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5. Agronomic Characteristics Modification of agronomic characteristics, such as, plant height, tillering , branching, erect or trailing habit etc., is often desirable. For example, dwarfness in cereals is generally associated with lodging resistance and fertilizer responsiveness.

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6. Photo-insensitivity Development of photo-insensitive and thermo-insensitive wheat, and photo-insensitive rice varieties has permitted their cultivation in new areas. Rice is now cultivated in Punjab, while wheat is a major rabi crop in West Bengal.

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7. Synchronous Maturity Synchronous maturity is highly desirable in crops where several pickings are necessary e.g mungbean , pigeon pea, cotton, etc . 8. Non-shattering Characteristics It would be of great value in a crop like mung , castor, wheat, etc. where shattering is a major problem in case of many commercial varieties.

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9. Determinate Growth Development of varieties with determinate growth is desirable in crops like mung , pigeonpea , cotton, etc . 10. Dormancy In some crops, seeds germinate before harvesting if there are rains at the time of maturity, e.g., mung , barley, Spanish groundnut, etc. A period of dormancy in such cases would check the loss due to germination. In some other cases, however, it may be desirable to remove dormancy.

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11. Varieties for New Seasons Traditionally, maize is a kharif crop. But scientists are now able to grow maize throughout the year. Similarly, mung is now grown as a summer crop in addition to the main kharif crop.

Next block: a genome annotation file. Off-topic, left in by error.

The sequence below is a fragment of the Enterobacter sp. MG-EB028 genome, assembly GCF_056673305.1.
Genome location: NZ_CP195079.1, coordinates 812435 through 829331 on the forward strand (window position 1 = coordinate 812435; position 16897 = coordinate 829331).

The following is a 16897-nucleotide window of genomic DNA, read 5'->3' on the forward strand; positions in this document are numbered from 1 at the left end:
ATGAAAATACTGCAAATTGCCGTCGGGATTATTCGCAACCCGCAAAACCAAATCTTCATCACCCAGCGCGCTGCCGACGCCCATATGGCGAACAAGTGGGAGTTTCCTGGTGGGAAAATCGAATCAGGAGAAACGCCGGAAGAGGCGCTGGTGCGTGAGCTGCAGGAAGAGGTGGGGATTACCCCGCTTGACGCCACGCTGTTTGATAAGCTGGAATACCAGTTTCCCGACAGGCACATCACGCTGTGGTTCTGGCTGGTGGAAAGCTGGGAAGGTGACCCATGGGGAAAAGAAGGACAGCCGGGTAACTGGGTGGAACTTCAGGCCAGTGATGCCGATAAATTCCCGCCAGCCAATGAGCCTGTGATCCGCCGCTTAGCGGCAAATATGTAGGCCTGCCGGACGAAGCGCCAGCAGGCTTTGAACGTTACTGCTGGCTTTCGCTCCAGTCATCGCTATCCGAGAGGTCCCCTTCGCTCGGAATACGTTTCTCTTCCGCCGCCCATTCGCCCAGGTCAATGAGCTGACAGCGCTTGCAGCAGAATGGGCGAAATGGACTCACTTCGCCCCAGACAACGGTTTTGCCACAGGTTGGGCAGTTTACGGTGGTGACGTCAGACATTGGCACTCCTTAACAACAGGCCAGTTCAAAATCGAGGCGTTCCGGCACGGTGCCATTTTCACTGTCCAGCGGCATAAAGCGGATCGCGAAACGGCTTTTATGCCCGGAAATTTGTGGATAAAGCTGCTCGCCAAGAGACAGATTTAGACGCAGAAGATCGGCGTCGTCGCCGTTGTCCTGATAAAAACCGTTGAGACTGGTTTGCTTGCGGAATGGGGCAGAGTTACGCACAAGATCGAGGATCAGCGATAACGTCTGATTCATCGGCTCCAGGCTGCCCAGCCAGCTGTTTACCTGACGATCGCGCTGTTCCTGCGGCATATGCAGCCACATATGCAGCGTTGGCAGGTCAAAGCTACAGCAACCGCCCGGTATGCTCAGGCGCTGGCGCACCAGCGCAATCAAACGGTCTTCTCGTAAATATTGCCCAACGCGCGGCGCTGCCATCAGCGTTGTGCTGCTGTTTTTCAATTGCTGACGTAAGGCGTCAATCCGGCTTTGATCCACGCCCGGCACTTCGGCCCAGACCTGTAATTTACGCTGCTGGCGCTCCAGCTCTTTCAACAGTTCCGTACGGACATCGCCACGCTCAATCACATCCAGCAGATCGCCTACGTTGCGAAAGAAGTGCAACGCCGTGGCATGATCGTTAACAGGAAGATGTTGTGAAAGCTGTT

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12. Moisture Stress and Salt Tolerance Development of varieties for rainfed areas and for saline soils would be helpful in increasing crop production. The major proportion (about 70%) of the cropped area in the country is rainfed . The estimates of salt-affected (saline) soils in the country vary from 7 to 20 million hectares, of which about 2.8 million hectares are alkaline soils. Most of these areas are spread in the states of Uttar Pradesh, Haryana and Punjab.

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13. Elimination of Toxic Substances Some crops have toxic substances which must be eliminated to make them safe for consumption. For example, khesari ( Lathyruys sativus ) seeds have a neurotoxin , ß-­N- oxalylarnine alanine (BOAA) that causes paralysis. Similarly, brassica oil has erucic acid, which is harmful to human health. Removal of such toxic substances would increase the nutritional value of these crops.

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14. Wider Adaptability Adaptability refers to suitability of a variety for general cultivation over a wide range of environmental conditions. Adaptability is an important objective in plant breeding because it helps in stabilizing the crop production over regions and seasons.


SIGNIFICANT ACHIVEMENTS Improvement in yield. Improvement in quality. Resistance to biotic and abiotic stress Earliness Adaptability


GOALS OF PLANT BREEDING Increased yield . Disease resistance. Physiological efficiency. Varieties for new agricultural areas. Improvements of plants in agronomic or horticultural characteristics. Varieties tolerant to heat, cold or drought.